Villages then compete against each other in groups of four on a quarterly basis to see who can generate the most points. All villages receive some benefits, but the winning gains ~US$2000 worth of additional community benefits, with the second third and fourth receiving $1500, $1000 and $500 respectively. The villages are grouped based on criteria such as proximity to the national park boundary and abundance of wildlife so each village has an equal chance to win within their group. At the end of the quarter, the villagers all get together to celebrate and benefits are distributed. The images are shown to all villagers so they can see the wildlife that has been photographed on their land which ensures they understand the connection between the benefits and the presence of wildlife.

The team at Lion Landscapes believe that the programme has proved successful in creating behavioural change, it engages and trains local people directly in wildlife monitoring in their land and helps to demonstrate an extremely clear link between the presence of wildlife, especially carnivores and the provision of local benefits. The programme has been recognised by the local government, village leaders and Park authorities as making a real impact both on local development and conservation. One critical part is that villagers keen to increase their benefits through greater wildlife populations can do so in many ways, such as by limiting poisoning, traditional hunts, bushmeat snaring or by setting aside specific areas of land for wildlife.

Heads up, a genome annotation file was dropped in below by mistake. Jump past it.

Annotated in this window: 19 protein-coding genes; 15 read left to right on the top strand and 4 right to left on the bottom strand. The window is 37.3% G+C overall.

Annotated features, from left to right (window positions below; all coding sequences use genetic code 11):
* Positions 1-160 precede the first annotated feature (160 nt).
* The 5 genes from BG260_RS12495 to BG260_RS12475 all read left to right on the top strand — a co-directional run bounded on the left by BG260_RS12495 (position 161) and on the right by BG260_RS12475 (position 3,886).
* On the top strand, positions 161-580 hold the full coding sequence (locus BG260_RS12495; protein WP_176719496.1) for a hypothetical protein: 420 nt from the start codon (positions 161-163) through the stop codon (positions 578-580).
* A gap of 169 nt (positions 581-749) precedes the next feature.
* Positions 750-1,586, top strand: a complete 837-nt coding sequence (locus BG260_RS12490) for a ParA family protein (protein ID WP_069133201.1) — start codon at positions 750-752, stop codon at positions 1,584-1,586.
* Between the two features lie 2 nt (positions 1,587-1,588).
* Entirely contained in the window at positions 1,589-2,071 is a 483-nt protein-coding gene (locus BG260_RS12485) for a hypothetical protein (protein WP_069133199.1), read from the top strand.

For more information please follow these two links here and here. We are proud to support this project and we have been able to contribute £500 to go towards two camera traps as part of this community based programme. We would like to thank Dr Amy Dickman and the Lion Landscapes team for their great cooperation so far and for the use of photos used on this page which show some of the lions captured on the camera traps in community areas and the local people installing camera traps and receiving community benefits. We look forward to continuing our support for this brilliant organisation long into the future. In May 2024 we repeated this donation by another £500 increasing our support to £1000 overall.

Lion landscapes logo.jpg
Safina Logo Full Colour.jpg
bottom of page